Having a long term relationship with textiles and loving their tactile nature my ears perked up recently when Kathy Willmering predicted that textile related jewelry will be the next wave on the beading scene. I’d recently discovered the combination of soutache and beads and was fascinated with the results. While soutache itself, a skinny little woven ribbon that is typically used to add flourish to uniforms, high-end garments, and jewelry, has been around for centuries it hasn’t been seen much in the States for some time. European jewelry makers however, have been carrying on the tradition. If you aren’t familiar with this growing craft, it’s reached our shores now and there are plenty of resources to bring you up to speed. Let’s take a look at two of them.

The first book to appear was Anneta Valious’ Soutache: 30 Gorgeous Bead Embroidery Designs (Lark Jewelry and Beading, 2013). (You can find it in the LBS Library.)


Valious is a self-taught beader with a strong textile background. Somehow, she didn’t discover beading until she purchased a beading kit for her young daughter. The rest, as they say, is history and history is how Valious opens her book, giving an illustrated chronology of the braid or trim as soutache is often called. The traditional overview of materials and tools comes next followed by a section with detailed instructions on specific aspects of the technique. The 30 projects that make up most of the remaining pages apply those techniques and progress rapidly from a few simple bracelets and earrings to more complex brooches, pendants and necklaces. The instructional sections go step-by-step and include close-up photos that help clarify the text. The lists of supplies needed for each project are easy to decipher thanks to the extra space and lines separating each item. A gallery of stunning samples from a variety of artists ends the book.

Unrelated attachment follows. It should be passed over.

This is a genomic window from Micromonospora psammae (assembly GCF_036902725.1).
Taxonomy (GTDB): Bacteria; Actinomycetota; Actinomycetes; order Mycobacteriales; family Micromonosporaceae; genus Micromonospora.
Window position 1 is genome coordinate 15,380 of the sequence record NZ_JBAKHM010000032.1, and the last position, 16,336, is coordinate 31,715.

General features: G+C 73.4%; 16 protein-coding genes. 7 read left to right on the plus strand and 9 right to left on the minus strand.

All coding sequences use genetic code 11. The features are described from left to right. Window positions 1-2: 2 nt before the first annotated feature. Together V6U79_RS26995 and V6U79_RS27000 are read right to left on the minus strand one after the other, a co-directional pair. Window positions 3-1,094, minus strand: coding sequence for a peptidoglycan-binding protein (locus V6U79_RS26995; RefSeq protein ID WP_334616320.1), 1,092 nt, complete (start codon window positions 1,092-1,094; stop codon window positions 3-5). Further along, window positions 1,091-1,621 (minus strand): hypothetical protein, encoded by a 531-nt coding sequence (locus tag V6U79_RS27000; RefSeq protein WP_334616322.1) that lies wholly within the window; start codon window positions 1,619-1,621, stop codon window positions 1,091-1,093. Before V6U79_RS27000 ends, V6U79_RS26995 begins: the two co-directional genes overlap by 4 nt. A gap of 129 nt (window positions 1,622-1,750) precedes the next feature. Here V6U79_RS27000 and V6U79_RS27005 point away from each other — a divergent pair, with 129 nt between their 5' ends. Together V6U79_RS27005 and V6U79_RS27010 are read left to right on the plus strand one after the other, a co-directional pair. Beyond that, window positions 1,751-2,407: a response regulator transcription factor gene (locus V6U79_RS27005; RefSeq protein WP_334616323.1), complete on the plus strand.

In 2014 Kalmbach Books published Soutache & Bead Embroidery by Amee K. Sweet-McNamara.

McNamaraHer book begins with a description of necessary supplies followed by step-by-step instructions on soutache-specific techniques that are used throughout the book. The techniques are in alphabetical order making them easy to refer back to. The 18 jewelry projects are in three distinct sections and this is where Sweet-McNamara effervescent personality shines through with terms like ‘eskimo shoe’, ‘koala face’, ‘harp’ and ‘lily’ are used to describe the foundation shapes in soutache jewelry. Projects in section one focus on one basic shape at a time: a bracelet of ‘koala faces’, princess earrings using the ‘eskimo shoe’, or a necklace that incorporates the ‘lily’ shape. The second and third sections advance the skill level and incorporate more beading elements like cabochons and rhinestone chain into the basic shapes or their variations. They also show how to keep soutache jewelry appearing light and airy. The closing ‘Author’s Gallery’ shows 16 more Sweet-McNamara pieces. 

At first glance, the end results in Valious’ and Sweet-McNamara’s books look the same, but there are differences. Sweet-McNamara always uses a brick stitch to secure the ultra suede backing and finish off her work. Valious, on the other hand, never takes this extra step. Valious recommends making a paper pattern of the jewelry’s shape before cutting the ultra suede backing. She also fills in depressions on the back of pieces with stuffing. For pendants and brooches, she advises a liner of cardboard or plastic for stability. Sweet-McNamara never mentions these issues. Other than that, both authors do a good job of explaining the process and I would recommend either of these books to a determined beginner. One word of caution: reading through their introductory directions before beginning this exciting technique is critical. Jumping right into a project may lead to frustration and disappointing results.

Give soutache a try, and see if you agree with Kathy that textile jewelry is the wave of the future.

Sweet-McNamara, Amiee. Soutache & Bead Embroider. Kalmbach Books. 2014.
Valious, Anneta. Soutache: 30 Gorgeous Bead Embroidery Designs. Lark Jewelry and Beading. 2013.

More resources:
Sweet-McNamara, Amiee. Soutache & Bead Embroidery: Three Basic Shapes. BeadSmith. 2012.
Soutache Made Simple: Learn How to Do Soutache. On-demand web seminar. Interweave. http://www.interweavestore.com/soutache-made-simple-learn-how-to-do-soutache


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